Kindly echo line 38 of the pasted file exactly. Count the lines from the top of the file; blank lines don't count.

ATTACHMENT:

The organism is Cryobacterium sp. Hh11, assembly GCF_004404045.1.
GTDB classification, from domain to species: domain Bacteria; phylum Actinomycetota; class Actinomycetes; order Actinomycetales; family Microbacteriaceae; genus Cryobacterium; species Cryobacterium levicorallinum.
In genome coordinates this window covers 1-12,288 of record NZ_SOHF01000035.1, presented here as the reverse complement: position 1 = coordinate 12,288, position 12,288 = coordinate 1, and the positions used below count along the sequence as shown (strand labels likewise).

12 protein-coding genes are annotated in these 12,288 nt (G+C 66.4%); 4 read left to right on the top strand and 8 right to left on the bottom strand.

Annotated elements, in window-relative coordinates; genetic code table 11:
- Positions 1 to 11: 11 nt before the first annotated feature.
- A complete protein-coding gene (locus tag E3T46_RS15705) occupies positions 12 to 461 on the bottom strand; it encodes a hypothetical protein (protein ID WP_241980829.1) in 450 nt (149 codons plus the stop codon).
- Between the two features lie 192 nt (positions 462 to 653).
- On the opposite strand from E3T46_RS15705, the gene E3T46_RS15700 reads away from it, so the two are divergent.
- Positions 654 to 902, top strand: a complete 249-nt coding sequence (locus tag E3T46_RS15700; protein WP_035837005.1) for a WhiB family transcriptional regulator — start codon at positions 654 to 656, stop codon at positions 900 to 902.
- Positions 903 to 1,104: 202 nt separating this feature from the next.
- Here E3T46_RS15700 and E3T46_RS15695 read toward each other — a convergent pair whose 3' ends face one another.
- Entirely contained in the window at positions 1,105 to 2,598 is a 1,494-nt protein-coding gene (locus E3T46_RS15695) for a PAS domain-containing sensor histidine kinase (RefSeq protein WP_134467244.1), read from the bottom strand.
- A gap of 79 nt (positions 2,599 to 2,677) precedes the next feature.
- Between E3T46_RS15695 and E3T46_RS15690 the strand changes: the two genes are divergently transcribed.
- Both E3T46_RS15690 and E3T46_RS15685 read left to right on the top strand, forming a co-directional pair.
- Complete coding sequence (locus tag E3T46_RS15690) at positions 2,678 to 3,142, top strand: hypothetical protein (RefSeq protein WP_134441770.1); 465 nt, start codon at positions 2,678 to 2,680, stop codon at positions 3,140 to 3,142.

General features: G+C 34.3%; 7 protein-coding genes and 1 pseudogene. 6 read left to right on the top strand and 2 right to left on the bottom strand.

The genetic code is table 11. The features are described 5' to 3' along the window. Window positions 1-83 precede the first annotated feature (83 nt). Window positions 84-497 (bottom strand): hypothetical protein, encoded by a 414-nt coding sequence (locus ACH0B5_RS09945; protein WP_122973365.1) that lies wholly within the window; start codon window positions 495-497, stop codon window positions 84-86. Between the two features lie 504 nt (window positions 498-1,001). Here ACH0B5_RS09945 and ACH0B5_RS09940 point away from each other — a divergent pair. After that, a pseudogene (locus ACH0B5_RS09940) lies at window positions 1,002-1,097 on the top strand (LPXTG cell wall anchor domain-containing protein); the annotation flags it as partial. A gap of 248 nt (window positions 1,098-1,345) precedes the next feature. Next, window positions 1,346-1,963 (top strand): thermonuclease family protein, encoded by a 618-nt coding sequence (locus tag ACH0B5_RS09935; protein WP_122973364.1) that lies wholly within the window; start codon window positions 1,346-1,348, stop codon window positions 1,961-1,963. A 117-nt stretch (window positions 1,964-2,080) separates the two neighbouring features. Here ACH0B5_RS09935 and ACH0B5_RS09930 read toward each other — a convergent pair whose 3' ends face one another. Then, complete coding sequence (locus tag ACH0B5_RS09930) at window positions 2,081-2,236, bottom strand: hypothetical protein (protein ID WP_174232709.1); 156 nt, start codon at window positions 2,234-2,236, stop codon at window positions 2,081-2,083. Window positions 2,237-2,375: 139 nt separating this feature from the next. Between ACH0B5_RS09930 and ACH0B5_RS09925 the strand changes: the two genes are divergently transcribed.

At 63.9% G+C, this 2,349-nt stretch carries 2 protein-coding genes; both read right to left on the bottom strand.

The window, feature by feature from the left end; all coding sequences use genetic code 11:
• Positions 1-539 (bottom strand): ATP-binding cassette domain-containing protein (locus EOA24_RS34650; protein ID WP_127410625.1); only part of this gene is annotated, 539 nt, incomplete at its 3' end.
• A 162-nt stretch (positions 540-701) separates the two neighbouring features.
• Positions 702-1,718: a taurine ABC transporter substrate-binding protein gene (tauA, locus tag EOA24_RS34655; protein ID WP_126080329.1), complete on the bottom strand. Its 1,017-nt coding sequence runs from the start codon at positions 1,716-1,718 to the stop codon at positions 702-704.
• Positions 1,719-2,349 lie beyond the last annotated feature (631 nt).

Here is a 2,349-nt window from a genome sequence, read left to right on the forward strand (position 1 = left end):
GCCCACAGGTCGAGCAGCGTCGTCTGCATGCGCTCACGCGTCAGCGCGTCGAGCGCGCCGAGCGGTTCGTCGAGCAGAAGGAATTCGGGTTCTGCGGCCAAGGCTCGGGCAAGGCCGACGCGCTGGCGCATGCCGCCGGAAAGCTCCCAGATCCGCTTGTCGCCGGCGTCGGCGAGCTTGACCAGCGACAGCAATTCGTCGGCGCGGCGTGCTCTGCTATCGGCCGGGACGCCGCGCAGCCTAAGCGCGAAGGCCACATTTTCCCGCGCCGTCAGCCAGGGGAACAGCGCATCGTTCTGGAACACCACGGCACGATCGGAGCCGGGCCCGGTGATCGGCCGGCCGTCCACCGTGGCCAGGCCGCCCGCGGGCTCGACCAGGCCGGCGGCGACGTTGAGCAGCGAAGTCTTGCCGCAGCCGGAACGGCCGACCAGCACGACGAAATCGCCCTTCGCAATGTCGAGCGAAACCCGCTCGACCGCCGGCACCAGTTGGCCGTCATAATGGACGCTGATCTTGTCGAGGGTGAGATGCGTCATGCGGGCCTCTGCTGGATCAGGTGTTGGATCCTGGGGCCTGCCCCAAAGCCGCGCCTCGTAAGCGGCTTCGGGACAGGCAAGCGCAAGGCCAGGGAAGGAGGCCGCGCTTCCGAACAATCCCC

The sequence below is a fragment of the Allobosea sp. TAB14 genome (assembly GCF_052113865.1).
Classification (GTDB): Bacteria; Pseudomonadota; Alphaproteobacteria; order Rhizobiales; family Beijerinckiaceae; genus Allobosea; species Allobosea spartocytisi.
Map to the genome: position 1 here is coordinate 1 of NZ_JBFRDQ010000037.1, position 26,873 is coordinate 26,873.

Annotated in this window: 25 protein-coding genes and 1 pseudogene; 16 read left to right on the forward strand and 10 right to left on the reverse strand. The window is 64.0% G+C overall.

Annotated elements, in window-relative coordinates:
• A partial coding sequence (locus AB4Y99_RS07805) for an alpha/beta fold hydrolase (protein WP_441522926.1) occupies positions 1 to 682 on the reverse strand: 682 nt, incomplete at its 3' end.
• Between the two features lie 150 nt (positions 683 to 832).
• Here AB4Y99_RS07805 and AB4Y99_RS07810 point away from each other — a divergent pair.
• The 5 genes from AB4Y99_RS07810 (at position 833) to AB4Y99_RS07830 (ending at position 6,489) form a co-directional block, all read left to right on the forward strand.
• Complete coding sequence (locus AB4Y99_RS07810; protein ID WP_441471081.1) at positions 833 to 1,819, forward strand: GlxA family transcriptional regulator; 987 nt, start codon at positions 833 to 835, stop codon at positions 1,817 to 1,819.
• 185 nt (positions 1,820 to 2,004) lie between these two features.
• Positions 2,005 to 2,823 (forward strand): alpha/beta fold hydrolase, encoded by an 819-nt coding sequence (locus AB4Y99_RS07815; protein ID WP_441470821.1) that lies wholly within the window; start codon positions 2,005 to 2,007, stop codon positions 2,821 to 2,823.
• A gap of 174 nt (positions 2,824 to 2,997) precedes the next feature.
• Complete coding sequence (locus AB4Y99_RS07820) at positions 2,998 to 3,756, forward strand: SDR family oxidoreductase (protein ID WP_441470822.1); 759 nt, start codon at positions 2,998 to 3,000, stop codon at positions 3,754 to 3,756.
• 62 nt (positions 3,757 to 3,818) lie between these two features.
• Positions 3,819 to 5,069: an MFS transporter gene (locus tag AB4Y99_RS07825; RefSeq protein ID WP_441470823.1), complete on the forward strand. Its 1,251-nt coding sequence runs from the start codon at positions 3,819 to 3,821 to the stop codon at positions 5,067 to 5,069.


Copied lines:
• 185 nt (positions 1,820 to 2,004) lie between these two features.